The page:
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Billion Dollar Storms

The Most Damaging Storms in US History


Fishing boat wrecked by hurricane Katrina
John Wang/Photographer's Choice RF/Getty Images

United States Severe Weather Damages the Economy of the Country with Billion Dollar Price Tags

Storms cost the United States millions and even billions of dollars. The NOAA National Climatic Data Center stores years of information about storm types and frequencies that cost the United States money, property damage, and lives. Some of the most severe weather in the world hits the United States for 5 main reasons including geographic location, the large size of the US, and the ocean currents in the Western Atlantic.

Historical Records Show Storm Costs from 1980 to 2005
NOAA keeps track of storms including hurricanes, tornadoes, ice storms, blizzards, heat waves, droughts, and non-tropical flooding. Each storm represents and carries with it different damage costs. Of course a dollar is not what it used to be. In fact inflationary trends are taken into account when dealing with historical data produced by the National Oceanographic and Atmospheric Administration.

The State with the Least Severe Storm Damage
The safest place to live to ride out any type of severe weather seems to be Michigan. According to a NOAA Climactic Data Center report, Michigan has suffered only 1-3 events that create a severe weather hazard costing a billion dollars or more. The sum total of all storms in that area have exceeded over 1 billion in damages, but this is nothing when compared to the dangerous states.

The States with the Most Severe Storm Damage
Topping the list of billion dollar weather events are four states.

  • Florida
  • North Carolina
  • Georgia
  • Alabama
Each state has had roughly 21-25 severe weather events which have created billions of dollars in damages since 1980. The geographic locations of these states on the Eastern United States and Gulf areas make them especially susceptible to severe weather conditions including Atlantic hurricanes.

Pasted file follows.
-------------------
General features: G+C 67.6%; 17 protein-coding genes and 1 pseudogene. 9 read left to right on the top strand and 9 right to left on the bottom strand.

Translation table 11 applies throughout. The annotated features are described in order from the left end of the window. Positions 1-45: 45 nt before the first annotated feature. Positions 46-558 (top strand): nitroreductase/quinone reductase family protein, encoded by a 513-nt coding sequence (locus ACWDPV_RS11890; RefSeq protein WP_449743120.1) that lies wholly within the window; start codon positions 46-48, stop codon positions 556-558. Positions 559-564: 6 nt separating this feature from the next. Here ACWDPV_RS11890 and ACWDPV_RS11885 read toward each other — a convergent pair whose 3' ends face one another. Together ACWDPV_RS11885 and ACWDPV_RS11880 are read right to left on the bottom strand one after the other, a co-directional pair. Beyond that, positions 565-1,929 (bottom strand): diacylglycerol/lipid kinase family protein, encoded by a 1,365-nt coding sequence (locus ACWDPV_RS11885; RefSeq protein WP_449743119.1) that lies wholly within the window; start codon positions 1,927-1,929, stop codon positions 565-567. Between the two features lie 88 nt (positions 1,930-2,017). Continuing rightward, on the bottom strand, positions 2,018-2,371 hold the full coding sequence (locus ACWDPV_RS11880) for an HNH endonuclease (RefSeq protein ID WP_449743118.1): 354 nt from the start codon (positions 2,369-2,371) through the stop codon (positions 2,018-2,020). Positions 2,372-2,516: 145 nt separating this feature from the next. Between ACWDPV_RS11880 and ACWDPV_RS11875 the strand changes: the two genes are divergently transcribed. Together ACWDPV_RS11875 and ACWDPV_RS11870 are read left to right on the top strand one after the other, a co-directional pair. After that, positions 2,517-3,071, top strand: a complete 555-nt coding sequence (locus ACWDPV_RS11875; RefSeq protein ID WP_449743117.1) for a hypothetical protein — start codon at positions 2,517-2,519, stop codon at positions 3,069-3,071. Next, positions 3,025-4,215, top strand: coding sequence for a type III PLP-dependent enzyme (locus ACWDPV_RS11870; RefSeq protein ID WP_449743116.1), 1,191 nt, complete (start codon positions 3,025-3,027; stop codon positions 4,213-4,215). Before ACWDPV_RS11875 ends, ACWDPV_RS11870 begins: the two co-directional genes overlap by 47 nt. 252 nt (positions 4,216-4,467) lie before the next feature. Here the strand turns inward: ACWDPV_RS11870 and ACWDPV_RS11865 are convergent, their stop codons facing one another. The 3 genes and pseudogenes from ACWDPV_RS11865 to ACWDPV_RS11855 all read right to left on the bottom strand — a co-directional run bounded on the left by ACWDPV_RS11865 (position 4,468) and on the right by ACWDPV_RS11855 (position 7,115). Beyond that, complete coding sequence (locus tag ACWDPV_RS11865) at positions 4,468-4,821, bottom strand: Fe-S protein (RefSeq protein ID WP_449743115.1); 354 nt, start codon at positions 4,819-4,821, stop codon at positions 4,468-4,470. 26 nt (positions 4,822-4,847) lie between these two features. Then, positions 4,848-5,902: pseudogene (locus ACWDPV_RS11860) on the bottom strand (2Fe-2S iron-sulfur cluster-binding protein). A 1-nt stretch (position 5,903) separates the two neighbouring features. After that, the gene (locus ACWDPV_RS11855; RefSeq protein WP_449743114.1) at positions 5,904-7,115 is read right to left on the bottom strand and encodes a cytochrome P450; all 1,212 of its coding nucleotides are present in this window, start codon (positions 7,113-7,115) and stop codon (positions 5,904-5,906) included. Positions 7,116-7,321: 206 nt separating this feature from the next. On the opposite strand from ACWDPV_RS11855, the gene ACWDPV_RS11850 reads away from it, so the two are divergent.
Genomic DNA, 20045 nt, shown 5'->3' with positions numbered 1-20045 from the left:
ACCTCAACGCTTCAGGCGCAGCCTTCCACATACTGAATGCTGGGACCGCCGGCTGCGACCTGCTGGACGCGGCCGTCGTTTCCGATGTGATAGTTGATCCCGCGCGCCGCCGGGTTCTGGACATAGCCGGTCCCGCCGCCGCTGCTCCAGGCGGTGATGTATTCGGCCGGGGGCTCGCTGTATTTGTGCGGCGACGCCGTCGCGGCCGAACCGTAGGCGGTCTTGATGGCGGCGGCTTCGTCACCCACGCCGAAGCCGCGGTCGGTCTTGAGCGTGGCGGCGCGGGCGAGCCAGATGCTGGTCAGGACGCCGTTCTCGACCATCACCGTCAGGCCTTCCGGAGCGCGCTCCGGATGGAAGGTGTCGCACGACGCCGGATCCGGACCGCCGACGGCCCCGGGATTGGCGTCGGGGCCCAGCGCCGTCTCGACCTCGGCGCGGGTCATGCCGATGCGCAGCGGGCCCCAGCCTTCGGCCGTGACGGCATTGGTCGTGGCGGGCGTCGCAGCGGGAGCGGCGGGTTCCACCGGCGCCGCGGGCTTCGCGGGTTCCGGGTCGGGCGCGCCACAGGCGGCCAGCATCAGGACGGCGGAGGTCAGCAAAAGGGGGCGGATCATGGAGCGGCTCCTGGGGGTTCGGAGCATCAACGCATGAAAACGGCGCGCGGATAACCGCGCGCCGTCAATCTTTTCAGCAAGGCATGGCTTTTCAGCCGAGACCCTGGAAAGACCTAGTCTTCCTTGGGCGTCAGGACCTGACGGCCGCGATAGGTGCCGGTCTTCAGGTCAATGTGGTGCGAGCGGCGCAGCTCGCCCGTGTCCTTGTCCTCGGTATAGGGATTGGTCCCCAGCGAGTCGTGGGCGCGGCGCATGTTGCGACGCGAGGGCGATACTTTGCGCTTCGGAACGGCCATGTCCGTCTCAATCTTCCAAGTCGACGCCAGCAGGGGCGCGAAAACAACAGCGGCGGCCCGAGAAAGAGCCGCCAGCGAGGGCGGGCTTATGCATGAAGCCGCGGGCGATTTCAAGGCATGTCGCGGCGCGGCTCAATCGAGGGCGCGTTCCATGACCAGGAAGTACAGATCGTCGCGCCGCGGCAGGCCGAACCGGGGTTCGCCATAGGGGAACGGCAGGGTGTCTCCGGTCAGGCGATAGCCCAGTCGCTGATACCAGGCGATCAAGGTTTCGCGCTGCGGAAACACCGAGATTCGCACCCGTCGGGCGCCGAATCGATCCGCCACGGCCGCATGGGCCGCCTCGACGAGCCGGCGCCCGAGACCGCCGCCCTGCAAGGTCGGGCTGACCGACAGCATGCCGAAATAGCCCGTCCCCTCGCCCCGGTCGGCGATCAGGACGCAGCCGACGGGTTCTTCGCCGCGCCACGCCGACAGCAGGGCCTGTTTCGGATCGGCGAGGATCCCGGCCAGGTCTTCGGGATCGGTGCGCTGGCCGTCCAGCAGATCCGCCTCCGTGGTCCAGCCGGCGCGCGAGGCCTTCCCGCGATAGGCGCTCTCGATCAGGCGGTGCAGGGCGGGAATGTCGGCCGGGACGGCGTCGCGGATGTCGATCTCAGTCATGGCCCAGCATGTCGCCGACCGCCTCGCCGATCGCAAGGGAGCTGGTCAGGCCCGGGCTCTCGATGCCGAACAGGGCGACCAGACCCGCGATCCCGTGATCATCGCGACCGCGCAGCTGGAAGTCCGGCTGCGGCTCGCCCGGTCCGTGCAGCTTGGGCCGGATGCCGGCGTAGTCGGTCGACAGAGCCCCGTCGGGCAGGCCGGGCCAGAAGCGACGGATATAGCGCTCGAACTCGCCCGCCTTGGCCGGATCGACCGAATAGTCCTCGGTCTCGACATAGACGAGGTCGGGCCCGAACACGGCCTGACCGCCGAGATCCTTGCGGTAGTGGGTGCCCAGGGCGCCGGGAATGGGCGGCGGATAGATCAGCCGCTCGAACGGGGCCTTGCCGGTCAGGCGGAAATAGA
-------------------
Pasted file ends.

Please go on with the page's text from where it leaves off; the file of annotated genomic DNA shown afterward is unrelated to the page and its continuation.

The Most Expensive Severe Weather Events May Surprise You
The two most expensive types of severe weather are

  • Hurricanes and Tornadoes
  • Heat waves and Droughts
With the exception of Hurricane Katrina in 2005, not even Hurricane Andrew cost as much as the severe droughts that took over 15,000 lives in 1980 and again in 1988. With costs of the severe weather adjusted to 2002 dollars, hurricane Andrew cost the US approximately 36 billion dollars. The drought of 1980 cost over 48 billion while the 1988 droughts cost almost 62 billion.

The actual costs of heat waves and droughts are harder to determine. One of the main reasons is the prolonged nature of heat waves and droughts. The main costs are in loss of agriculture. Homes and lives do not immediately see the coming storm of a drought or heat wave. Often, the damages are prolonged over a longer period of time. In addition, the large death tolls include heat related illnesses like heat stroke.

Hurricane Katrina is the Most Expensive Natural Disaster in US History

All other storms pale in the face of Hurricane Katrina. With an estimated 100 billion dollar cost, Hurricane Katrina stands out as one of the worst natural disasters in US history. The damage path was so widespread and intense, that clean-up will continue for years to come. Watch a short video clip of the path of Hurricane Katrina over the gulf region courtesy of the NASA Scientific Visualization Studios. (Under 10 seconds, MPEG-1, 1 MB)

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